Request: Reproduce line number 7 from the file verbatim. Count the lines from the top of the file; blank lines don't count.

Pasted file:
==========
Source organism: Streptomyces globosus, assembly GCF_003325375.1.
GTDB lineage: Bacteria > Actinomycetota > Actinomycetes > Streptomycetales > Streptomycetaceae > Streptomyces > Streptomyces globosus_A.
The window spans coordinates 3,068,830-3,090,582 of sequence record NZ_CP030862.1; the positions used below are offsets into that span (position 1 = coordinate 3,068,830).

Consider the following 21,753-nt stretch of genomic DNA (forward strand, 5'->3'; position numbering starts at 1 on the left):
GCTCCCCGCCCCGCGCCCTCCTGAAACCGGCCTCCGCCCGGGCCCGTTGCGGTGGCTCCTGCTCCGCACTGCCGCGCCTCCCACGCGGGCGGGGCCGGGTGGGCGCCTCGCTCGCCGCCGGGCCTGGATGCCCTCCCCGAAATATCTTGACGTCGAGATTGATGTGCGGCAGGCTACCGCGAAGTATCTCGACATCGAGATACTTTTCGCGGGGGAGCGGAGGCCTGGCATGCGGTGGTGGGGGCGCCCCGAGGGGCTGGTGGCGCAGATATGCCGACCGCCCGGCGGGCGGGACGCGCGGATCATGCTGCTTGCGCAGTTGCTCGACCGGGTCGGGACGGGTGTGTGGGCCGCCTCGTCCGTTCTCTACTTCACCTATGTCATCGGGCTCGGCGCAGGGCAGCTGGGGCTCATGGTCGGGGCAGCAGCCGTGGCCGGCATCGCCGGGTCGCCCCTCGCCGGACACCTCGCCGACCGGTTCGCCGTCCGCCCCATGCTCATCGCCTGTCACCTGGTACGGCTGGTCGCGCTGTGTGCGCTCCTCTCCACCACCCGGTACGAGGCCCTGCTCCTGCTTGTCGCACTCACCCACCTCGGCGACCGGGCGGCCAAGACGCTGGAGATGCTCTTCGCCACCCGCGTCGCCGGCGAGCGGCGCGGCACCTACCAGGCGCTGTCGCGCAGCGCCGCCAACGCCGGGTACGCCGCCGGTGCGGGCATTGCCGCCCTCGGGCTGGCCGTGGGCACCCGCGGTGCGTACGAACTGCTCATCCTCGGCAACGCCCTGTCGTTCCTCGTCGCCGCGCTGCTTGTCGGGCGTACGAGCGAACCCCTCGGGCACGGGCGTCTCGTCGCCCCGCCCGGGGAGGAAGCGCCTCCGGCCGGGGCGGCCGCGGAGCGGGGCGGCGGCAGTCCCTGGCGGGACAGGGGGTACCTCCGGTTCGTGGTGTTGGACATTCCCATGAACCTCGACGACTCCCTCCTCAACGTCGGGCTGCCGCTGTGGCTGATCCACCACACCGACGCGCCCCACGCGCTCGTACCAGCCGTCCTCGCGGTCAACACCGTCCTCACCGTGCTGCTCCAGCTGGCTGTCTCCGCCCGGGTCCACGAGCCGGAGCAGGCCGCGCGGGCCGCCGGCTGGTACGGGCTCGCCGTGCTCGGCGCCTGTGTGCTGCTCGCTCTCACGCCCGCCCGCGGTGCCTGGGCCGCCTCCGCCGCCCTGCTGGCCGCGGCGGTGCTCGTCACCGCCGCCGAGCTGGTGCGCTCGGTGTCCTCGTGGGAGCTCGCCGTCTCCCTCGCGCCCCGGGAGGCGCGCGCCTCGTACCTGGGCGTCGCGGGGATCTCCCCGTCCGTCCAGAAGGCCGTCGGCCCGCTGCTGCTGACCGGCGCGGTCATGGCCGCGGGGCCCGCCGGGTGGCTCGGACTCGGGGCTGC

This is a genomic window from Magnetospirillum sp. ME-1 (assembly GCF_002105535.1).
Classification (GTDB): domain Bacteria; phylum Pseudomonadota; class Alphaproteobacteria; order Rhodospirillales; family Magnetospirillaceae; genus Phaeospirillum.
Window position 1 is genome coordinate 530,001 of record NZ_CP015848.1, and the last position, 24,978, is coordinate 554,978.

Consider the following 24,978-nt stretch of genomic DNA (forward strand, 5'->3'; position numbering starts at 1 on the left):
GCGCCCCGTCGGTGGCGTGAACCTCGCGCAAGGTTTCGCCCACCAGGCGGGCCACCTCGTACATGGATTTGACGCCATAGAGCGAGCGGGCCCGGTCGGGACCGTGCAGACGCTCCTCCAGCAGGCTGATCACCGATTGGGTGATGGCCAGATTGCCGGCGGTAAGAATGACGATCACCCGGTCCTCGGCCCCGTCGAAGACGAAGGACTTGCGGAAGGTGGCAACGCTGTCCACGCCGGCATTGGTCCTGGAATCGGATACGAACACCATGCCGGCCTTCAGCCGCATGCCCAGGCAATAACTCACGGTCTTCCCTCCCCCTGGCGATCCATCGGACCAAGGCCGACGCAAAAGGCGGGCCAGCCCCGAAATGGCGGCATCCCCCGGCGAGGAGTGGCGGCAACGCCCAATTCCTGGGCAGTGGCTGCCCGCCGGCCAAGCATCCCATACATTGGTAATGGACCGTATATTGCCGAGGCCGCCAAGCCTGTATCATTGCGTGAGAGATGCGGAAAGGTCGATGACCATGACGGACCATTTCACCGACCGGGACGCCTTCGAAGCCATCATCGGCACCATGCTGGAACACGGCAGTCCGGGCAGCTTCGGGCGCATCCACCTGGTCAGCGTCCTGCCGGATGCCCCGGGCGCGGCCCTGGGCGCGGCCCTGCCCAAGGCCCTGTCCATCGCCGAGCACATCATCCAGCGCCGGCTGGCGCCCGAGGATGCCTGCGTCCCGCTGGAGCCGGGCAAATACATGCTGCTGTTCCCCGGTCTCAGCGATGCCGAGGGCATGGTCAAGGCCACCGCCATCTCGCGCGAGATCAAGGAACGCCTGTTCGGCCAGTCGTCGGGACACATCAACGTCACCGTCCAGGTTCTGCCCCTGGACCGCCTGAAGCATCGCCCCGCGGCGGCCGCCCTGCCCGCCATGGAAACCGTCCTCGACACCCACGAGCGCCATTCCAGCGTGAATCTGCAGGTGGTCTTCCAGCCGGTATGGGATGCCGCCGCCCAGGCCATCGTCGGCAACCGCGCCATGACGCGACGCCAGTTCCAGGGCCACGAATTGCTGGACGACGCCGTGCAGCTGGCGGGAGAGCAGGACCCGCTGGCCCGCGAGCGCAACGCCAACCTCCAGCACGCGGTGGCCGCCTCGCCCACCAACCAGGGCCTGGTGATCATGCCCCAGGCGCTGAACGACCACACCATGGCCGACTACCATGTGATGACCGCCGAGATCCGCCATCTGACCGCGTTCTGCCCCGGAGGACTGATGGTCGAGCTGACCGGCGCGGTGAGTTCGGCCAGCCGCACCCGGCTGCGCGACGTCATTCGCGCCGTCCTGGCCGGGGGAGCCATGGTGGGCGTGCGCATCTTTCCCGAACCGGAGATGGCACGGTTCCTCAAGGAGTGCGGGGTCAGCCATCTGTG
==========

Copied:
Classification (GTDB): domain Bacteria; phylum Pseudomonadota; class Alphaproteobacteria; order Rhodospirillales; family Magnetospirillaceae; genus Phaeospirillum.